In the pregnancy it is possible to have your unborn child examined for a number of congenital disorders. This is called prenatal screening.
These examinations are not mandatory - You determine if you want to undergo these tests.
You can select two tests:
- Screening for down, edwards and patausyndroom.
- 13-week ultrasound*(the anomaly scan)
- 20-week ultrasound (the anomaly scan)
*This is only possible from 1 September 2021
If on Sept. 1st you are >12+3 days (and <14+3 days) pregnant you can have a 13-week ultrasound.
Prenatal screening for Down-, Edwards' and Patau's syndrome
This can be done by a bloodiest called the NIPT.
We will tell you a lot about this (if you want so) during the first check. it helps if you have already read the brochure before the first appointment.
The anomaly scan
The 13 week ultrasound and the 20 week ultrasound are very similar. In both examinations, a sonographer uses an ultrasound machine to check whether the child has any physical abnormalities.
The difference is that at the 13 week ultrasound it is still early in the pregnancy. The child is smaller and less developed. There is less visible than with the 20 week ultrasound, but some often serious abnormalities can already be seen. If a follow-up examination is required, you will have more time at the 13-week ultrasound to determine what to do with the results.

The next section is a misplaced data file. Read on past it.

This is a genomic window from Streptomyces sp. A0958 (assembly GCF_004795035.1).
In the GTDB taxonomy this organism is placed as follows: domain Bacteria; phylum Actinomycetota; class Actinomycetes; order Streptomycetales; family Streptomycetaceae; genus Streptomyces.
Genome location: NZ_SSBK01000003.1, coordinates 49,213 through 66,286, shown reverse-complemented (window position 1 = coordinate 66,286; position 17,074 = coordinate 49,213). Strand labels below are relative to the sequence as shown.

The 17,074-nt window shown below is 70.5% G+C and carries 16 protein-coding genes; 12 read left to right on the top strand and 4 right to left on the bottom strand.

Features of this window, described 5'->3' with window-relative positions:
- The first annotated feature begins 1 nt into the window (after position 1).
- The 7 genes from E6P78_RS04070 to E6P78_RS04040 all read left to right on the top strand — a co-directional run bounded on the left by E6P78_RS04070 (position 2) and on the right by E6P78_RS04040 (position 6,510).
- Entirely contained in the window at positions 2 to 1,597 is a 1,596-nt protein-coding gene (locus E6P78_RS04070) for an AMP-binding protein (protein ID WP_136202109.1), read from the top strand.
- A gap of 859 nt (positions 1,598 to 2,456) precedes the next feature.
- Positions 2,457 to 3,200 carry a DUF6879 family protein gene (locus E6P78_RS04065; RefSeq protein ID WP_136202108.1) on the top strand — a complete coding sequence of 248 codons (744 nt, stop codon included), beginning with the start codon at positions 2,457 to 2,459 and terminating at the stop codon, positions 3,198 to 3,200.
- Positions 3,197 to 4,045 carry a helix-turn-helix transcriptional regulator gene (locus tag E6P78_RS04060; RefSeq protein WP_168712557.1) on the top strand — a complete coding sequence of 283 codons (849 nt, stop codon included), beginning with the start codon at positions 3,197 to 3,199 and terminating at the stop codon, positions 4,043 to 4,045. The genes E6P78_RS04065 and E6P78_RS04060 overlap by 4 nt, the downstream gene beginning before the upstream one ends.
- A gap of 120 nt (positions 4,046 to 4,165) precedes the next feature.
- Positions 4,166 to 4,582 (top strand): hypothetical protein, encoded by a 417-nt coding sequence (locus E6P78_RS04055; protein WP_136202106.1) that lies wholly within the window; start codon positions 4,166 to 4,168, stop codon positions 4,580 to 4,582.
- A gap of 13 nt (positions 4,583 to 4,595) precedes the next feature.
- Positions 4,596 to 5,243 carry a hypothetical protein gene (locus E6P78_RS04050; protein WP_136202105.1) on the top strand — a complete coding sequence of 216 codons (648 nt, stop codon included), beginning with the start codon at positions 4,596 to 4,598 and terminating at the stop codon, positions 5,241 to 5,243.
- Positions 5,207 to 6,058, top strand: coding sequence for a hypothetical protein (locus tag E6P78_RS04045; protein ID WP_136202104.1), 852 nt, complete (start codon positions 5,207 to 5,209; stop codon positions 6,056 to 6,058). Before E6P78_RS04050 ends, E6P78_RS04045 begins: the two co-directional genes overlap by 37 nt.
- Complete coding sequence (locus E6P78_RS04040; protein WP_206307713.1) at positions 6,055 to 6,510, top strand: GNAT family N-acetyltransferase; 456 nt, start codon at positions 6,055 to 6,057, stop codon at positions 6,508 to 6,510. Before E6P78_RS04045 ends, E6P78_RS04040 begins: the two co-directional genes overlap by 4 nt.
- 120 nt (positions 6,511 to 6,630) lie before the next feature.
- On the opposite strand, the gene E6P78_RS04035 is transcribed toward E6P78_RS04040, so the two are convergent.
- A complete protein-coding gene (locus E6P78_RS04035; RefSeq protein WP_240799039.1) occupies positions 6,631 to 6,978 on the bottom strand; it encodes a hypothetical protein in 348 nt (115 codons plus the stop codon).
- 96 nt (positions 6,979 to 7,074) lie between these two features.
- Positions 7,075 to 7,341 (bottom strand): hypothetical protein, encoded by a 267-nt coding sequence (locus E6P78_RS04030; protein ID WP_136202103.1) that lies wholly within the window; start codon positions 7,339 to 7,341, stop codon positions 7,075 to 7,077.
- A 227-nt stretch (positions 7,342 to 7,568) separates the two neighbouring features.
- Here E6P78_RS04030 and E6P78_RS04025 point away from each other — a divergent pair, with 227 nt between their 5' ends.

At the 20-week ultrasound, the child is already a bit bigger and more details can be seen. You have less time – if necessary – to have a follow-up examination done and to determine what to do with the results.
More information about the 13 and 20-week ultrasound
During the first appointment we can inform you in detail about the possibilities of prenatal screening.
Do you want to prepare yourself for this conversation? Then read the information on the website: www.onderzoekvanmijnongeborenkind.nl. On this site you will also find a selection aid "A conscious choice" and tips on how you can discuss with each other or others whether you want these studies. Furthermore, you can read stories of women who also had to choose whether they wanted to do this research.